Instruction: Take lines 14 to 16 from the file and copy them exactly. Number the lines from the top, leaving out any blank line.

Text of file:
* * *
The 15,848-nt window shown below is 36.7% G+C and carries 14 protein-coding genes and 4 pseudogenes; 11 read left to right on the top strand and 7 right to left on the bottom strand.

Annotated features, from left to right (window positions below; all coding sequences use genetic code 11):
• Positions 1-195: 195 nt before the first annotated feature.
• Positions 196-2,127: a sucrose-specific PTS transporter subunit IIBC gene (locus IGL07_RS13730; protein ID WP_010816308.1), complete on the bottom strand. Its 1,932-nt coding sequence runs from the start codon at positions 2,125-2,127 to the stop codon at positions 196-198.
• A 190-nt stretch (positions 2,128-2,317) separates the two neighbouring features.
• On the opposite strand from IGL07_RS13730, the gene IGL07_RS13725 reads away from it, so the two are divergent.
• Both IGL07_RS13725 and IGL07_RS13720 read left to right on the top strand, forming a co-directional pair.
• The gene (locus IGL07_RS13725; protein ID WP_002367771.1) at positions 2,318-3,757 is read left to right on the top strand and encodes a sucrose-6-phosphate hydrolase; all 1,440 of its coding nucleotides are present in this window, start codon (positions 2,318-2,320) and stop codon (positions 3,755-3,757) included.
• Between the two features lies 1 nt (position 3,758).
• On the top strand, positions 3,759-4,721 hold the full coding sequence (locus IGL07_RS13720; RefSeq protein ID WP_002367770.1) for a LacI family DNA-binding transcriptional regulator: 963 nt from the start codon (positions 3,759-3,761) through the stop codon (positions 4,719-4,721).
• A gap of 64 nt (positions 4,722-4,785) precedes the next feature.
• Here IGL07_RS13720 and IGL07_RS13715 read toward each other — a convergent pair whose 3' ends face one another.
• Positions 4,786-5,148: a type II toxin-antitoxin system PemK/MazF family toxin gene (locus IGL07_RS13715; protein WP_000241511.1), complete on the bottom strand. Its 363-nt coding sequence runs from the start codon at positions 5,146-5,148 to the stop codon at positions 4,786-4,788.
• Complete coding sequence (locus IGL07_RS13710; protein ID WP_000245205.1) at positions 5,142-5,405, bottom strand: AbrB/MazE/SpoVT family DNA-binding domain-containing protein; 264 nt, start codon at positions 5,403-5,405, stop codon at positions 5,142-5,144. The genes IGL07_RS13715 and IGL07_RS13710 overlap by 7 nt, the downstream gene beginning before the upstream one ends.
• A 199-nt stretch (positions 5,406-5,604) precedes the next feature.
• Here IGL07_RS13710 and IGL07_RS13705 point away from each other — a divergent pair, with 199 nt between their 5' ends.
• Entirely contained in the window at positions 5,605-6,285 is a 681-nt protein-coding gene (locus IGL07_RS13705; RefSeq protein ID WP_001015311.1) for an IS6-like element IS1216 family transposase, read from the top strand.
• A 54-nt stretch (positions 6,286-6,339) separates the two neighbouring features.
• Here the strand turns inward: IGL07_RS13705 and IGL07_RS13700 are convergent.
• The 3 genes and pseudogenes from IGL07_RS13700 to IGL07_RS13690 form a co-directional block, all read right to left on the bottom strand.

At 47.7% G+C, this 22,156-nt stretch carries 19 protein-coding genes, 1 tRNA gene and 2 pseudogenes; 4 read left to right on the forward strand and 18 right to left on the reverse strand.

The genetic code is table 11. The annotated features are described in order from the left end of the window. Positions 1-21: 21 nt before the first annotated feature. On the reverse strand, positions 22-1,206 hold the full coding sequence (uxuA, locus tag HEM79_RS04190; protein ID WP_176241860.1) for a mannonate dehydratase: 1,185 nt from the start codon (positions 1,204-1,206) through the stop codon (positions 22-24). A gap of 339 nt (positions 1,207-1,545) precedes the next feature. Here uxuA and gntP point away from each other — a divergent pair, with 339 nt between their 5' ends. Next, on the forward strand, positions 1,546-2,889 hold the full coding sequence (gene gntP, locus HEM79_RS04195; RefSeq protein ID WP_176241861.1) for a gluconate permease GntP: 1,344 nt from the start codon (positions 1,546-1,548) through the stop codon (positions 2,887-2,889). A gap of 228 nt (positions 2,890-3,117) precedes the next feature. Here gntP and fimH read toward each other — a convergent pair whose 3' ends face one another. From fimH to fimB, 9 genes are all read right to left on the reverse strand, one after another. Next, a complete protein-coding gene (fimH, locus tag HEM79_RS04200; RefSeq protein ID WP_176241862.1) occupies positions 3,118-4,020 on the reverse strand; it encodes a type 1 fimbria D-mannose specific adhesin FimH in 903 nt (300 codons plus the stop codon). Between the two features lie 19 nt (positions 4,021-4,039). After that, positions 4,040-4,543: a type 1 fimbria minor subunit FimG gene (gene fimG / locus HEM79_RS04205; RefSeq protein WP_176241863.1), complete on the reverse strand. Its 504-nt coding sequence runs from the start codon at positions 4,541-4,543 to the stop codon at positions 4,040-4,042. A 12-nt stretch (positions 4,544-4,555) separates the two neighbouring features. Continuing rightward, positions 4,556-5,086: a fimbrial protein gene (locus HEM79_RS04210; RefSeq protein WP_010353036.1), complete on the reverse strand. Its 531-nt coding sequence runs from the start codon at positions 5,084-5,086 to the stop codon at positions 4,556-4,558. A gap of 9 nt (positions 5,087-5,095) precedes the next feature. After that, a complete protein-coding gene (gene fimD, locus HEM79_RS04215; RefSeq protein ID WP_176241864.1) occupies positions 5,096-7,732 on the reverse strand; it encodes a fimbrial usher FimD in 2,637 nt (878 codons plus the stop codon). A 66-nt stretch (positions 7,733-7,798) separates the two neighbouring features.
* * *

• Complete coding sequence (locus IGL07_RS13710; protein ID WP_000245205.1) at positions 5,142-5,405, bottom strand: AbrB/MazE/SpoVT family DNA-binding domain-containing protein; 264 nt, start codon at positions 5,403-5,405, stop codon at positions 5,142-5,144. The genes IGL07_RS13715 and IGL07_RS13710 overlap by 7 nt, the downstream gene beginning before the upstream one ends.
• A 199-nt stretch (positions 5,406-5,604) precedes the next feature.
• Here IGL07_RS13710 and IGL07_RS13705 point away from each other — a divergent pair, with 199 nt between their 5' ends.